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Maintaining the Tradition of Innovation (INTERVIEW)

Stephanie Perdue, VP of Marketing, Taco Bell
Jonathon Brown
November 5th, 2013
Taco Bell has a long history of innovations that began when Glen Bell first introduced Mexican food to the masses in 1962. Since then, the innovations have ranged from the first value menu to drink refills to the recent launch of the Doritos Locos Taco. Taco Bell has also branched out to make it's mark on culture outside of food with the SXSW series Feed the Beat. According to Vice President of Brand Marketing Stephanie Perdue, the goal is to launch around 20 new menu items a year. While the vision is ambitious, Stephanie says the culture within Taco Bell thrives on new challenges and is never short on good ideas.

4 Questions with Stephanie Perdue

1. What is the biggest challenge you face when innovating?

The biggest challenge is figuring out how to do things that haven’t been done before. First, it’s how do you execute this idea in a quick timeframe? We work well cross functionally with our operations people and franchisees to find out how to make it a reality. Another challenge is makings sure people know it’s okay to fail. How do you take a 51-year-old company and keep it cutting edge, keep it taking risks and keep it entrepreneurial?

2. Has there ever been an instance where another industry has influenced an innovation at your company?

Most recently, we met with Vans. They are cutting edge and we share the same consumer, so we talked through how they understand trends, how they get the latest and try to understand what the consumer wants before they can even articulate it. We talked about how they stay innovative and how they stay true to their counter culture stance.

For the Doritos Locos Taco, it was the first time we ideated with Frito-Lay on something proprietary for Taco Bell. They aren’t in the restaurant industry, they are in CPG and grocery, so you don’t get access to their products within the restaurant realm that often. And it worked well, because if we hadn’t used them as a partner we would’ve never come up with that idea.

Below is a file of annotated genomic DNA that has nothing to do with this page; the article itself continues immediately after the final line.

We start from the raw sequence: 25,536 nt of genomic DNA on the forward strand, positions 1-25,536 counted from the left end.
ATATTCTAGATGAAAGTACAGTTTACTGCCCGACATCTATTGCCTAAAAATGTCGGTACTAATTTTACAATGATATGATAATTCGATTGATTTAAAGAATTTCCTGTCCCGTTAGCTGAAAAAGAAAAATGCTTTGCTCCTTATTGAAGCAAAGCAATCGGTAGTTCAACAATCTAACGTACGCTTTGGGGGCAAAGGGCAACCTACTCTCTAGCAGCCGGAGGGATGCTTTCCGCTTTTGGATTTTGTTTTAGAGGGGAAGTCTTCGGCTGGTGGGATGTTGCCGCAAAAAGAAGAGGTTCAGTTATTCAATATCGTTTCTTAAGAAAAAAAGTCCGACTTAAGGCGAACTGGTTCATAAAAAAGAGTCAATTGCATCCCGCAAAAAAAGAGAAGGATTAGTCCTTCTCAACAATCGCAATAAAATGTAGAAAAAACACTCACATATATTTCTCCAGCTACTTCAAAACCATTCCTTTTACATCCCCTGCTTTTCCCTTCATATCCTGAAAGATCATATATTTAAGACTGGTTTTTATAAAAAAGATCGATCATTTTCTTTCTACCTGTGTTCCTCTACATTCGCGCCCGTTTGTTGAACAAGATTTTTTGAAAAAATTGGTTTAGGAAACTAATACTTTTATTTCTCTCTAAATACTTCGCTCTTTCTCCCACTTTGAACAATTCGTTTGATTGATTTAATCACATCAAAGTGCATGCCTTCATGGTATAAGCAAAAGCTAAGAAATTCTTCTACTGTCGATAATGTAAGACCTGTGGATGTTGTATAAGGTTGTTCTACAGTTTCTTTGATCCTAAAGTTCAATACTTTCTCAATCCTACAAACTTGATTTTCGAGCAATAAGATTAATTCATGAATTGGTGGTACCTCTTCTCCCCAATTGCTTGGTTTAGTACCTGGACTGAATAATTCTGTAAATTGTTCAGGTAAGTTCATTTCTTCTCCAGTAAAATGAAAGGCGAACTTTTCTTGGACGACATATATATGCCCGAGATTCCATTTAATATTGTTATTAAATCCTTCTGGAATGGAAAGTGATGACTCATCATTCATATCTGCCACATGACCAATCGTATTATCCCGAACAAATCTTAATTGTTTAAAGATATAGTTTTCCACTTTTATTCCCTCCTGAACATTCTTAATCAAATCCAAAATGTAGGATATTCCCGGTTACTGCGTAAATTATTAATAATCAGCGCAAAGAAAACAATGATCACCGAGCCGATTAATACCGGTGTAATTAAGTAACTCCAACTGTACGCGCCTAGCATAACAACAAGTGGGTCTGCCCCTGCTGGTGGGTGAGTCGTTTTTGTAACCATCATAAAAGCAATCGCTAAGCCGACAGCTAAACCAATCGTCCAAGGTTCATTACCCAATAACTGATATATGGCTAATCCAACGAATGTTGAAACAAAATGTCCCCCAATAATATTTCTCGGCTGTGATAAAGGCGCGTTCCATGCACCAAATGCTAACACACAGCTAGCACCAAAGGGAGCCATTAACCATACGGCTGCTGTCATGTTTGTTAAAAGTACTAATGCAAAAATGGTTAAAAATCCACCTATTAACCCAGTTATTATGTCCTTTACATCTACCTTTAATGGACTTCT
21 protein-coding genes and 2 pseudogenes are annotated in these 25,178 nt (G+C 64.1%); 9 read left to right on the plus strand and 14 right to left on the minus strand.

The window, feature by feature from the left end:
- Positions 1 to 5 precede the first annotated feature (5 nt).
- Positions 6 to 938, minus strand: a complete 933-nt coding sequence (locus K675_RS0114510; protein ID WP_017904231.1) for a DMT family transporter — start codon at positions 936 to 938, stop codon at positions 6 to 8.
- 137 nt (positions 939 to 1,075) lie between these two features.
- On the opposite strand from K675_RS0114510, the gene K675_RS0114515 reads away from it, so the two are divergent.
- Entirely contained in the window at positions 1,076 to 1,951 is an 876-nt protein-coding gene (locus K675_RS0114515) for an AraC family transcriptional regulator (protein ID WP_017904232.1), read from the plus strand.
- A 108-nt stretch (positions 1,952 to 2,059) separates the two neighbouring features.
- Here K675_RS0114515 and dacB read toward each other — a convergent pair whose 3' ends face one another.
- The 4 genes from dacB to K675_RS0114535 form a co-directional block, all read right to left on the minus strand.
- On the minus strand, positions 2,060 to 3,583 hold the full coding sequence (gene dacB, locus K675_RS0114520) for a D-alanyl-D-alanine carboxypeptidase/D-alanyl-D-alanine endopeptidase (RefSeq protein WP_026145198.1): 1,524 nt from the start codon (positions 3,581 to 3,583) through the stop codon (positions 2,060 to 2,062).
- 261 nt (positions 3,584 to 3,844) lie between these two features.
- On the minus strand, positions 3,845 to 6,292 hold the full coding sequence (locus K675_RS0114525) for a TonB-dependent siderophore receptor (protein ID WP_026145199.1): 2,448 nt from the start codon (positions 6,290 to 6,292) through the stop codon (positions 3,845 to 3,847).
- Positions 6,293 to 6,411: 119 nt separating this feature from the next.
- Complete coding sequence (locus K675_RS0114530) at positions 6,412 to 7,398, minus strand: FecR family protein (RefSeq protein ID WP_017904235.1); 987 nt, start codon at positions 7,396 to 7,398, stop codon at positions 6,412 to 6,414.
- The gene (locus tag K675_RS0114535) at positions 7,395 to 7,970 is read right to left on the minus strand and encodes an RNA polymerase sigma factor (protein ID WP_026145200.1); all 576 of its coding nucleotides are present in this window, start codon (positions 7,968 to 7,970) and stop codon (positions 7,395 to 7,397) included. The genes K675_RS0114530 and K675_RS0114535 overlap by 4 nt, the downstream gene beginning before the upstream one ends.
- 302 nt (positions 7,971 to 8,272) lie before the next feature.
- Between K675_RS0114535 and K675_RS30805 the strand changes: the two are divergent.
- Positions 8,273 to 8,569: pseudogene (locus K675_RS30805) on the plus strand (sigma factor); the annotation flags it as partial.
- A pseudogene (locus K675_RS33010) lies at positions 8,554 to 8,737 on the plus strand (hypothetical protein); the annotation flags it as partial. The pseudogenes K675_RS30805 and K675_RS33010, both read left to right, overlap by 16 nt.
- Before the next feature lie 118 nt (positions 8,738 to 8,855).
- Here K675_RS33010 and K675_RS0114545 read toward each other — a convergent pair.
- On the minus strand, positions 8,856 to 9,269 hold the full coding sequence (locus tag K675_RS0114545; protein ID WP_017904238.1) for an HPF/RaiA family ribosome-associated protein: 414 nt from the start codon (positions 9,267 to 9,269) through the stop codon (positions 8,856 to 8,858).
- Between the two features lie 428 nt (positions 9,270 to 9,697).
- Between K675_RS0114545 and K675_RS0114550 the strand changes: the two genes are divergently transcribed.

3. Tell me about that process from ideation to delivery.

For the Doritos Locos Taco, we had an idea on paper we knew consumers loved and we had a lot of passion about, but we had no idea how to actually make the taco. How do you make the taco shell? How do you season it? How do you deliver it? How do you match the Doritos experience? First, you have to really ask are we committed to this? Then it’s about making it a direct match to Doritos. We tested dozens of prototypes until we got the right one, then we had to figure out how to scale it at 6500 restaurants. None of the resources were in place to make the idea into a reality, but I like that. That’s what drives me; figuring it out.

4. What makes an innovative culture?

A lot of it Taco Bell has had in place. We put the consumer first. It comes down to how much do you listen to consumers and trying to understand what their unmet needs are and what they love. I think you have to have a culture that has fun. I think risk taking is an important one. You have to be intellectually curious about how to be better and how things work. Co-creation is key too; we work cross functionally with agency partners and suppliers. In order to get ideas from everywhere, you have to be willing to create, evolve and share. And lastly, you have to put the resources into innovation. A lot of companies don’t invest in great innovation, whether that’s R&D budgets or giving people the space and time to innovate.
References: linkedin, tacobell